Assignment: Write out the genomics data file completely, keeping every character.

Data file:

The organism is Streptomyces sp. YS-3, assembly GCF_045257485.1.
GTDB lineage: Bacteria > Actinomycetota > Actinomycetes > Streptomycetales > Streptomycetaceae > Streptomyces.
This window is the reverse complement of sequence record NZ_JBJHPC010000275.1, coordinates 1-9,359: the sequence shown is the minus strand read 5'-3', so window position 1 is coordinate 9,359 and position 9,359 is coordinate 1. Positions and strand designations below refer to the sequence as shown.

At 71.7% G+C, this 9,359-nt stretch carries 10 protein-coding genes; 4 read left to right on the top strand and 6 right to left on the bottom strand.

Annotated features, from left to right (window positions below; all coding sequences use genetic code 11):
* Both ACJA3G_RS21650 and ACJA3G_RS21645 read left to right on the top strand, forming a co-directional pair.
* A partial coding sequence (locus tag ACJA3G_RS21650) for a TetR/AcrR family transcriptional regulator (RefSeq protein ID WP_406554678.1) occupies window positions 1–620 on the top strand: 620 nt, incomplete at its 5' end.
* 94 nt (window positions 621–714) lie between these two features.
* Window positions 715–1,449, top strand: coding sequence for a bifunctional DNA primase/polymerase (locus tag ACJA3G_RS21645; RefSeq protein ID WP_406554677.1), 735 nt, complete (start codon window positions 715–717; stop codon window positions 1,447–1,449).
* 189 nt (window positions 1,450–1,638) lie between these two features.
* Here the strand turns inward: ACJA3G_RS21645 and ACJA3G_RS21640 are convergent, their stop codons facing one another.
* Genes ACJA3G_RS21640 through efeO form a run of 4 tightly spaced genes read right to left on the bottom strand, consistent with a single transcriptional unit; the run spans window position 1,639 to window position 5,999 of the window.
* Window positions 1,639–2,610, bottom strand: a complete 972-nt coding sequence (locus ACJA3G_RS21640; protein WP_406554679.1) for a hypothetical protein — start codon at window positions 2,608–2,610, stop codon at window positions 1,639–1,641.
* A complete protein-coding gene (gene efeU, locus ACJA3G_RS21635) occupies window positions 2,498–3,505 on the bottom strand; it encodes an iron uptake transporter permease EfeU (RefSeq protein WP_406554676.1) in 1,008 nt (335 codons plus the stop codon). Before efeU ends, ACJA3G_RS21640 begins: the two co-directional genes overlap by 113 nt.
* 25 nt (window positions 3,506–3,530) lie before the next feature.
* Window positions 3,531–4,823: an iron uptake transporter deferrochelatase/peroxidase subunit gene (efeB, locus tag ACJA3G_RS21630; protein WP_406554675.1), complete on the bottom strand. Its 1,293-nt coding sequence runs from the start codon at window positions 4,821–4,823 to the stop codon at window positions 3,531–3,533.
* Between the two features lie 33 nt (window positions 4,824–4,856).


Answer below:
The organism is Streptomyces sp. YS-3, assembly GCF_045257485.1.
GTDB lineage: Bacteria > Actinomycetota > Actinomycetes > Streptomycetales > Streptomycetaceae > Streptomyces.
This window is the reverse complement of sequence record NZ_JBJHPC010000275.1, coordinates 1-9,359: the sequence shown is the minus strand read 5'-3', so window position 1 is coordinate 9,359 and position 9,359 is coordinate 1. Positions and strand designations below refer to the sequence as shown.

At 71.7% G+C, this 9,359-nt stretch carries 10 protein-coding genes; 4 read left to right on the top strand and 6 right to left on the bottom strand.

Annotated features, from left to right (window positions below; all coding sequences use genetic code 11):
* Both ACJA3G_RS21650 and ACJA3G_RS21645 read left to right on the top strand, forming a co-directional pair.
* A partial coding sequence (locus tag ACJA3G_RS21650) for a TetR/AcrR family transcriptional regulator (RefSeq protein ID WP_406554678.1) occupies window positions 1–620 on the top strand: 620 nt, incomplete at its 5' end.
* 94 nt (window positions 621–714) lie between these two features.
* Window positions 715–1,449, top strand: coding sequence for a bifunctional DNA primase/polymerase (locus tag ACJA3G_RS21645; RefSeq protein ID WP_406554677.1), 735 nt, complete (start codon window positions 715–717; stop codon window positions 1,447–1,449).
* 189 nt (window positions 1,450–1,638) lie between these two features.
* Here the strand turns inward: ACJA3G_RS21645 and ACJA3G_RS21640 are convergent, their stop codons facing one another.
* Genes ACJA3G_RS21640 through efeO form a run of 4 tightly spaced genes read right to left on the bottom strand, consistent with a single transcriptional unit; the run spans window position 1,639 to window position 5,999 of the window.
* Window positions 1,639–2,610, bottom strand: a complete 972-nt coding sequence (locus ACJA3G_RS21640; protein WP_406554679.1) for a hypothetical protein — start codon at window positions 2,608–2,610, stop codon at window positions 1,639–1,641.
* A complete protein-coding gene (gene efeU, locus ACJA3G_RS21635) occupies window positions 2,498–3,505 on the bottom strand; it encodes an iron uptake transporter permease EfeU (RefSeq protein WP_406554676.1) in 1,008 nt (335 codons plus the stop codon). Before efeU ends, ACJA3G_RS21640 begins: the two co-directional genes overlap by 113 nt.
* 25 nt (window positions 3,506–3,530) lie before the next feature.
* Window positions 3,531–4,823: an iron uptake transporter deferrochelatase/peroxidase subunit gene (efeB, locus tag ACJA3G_RS21630; protein WP_406554675.1), complete on the bottom strand. Its 1,293-nt coding sequence runs from the start codon at window positions 4,821–4,823 to the stop codon at window positions 3,531–3,533.
* Between the two features lie 33 nt (window positions 4,824–4,856).